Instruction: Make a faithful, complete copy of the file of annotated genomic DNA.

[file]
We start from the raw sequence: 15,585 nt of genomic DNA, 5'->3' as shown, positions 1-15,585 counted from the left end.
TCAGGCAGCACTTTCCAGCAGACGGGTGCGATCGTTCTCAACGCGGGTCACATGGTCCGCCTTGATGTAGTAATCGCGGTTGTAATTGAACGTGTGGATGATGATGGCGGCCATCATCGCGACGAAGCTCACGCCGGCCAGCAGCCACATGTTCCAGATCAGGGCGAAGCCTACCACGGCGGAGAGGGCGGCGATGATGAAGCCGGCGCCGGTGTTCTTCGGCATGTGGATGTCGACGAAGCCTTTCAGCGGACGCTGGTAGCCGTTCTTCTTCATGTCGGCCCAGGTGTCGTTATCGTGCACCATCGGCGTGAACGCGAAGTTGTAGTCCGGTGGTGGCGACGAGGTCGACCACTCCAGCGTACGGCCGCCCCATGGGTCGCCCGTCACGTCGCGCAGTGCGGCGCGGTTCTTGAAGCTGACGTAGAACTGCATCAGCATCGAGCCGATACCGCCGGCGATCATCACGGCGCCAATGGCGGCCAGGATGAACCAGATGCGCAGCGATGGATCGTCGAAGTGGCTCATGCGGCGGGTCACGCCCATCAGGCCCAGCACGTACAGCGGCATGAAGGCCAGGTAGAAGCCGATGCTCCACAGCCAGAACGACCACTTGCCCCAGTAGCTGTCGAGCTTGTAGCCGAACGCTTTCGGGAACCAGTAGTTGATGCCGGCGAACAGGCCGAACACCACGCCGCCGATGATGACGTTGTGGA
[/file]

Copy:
We start from the raw sequence: 15,585 nt of genomic DNA, 5'->3' as shown, positions 1-15,585 counted from the left end.
TCAGGCAGCACTTTCCAGCAGACGGGTGCGATCGTTCTCAACGCGGGTCACATGGTCCGCCTTGATGTAGTAATCGCGGTTGTAATTGAACGTGTGGATGATGATGGCGGCCATCATCGCGACGAAGCTCACGCCGGCCAGCAGCCACATGTTCCAGATCAGGGCGAAGCCTACCACGGCGGAGAGGGCGGCGATGATGAAGCCGGCGCCGGTGTTCTTCGGCATGTGGATGTCGACGAAGCCTTTCAGCGGACGCTGGTAGCCGTTCTTCTTCATGTCGGCCCAGGTGTCGTTATCGTGCACCATCGGCGTGAACGCGAAGTTGTAGTCCGGTGGTGGCGACGAGGTCGACCACTCCAGCGTACGGCCGCCCCATGGGTCGCCCGTCACGTCGCGCAGTGCGGCGCGGTTCTTGAAGCTGACGTAGAACTGCATCAGCATCGAGCCGATACCGCCGGCGATCATCACGGCGCCAATGGCGGCCAGGATGAACCAGATGCGCAGCGATGGATCGTCGAAGTGGCTCATGCGGCGGGTCACGCCCATCAGGCCCAGCACGTACAGCGGCATGAAGGCCAGGTAGAAGCCGATGCTCCACAGCCAGAACGACCACTTGCCCCAGTAGCTGTCGAGCTTGTAGCCGAACGCTTTCGGGAACCAGTAGTTGATGCCGGCGAACAGGCCGAACACCACGCCGCCGATGATGACGTTGTGGA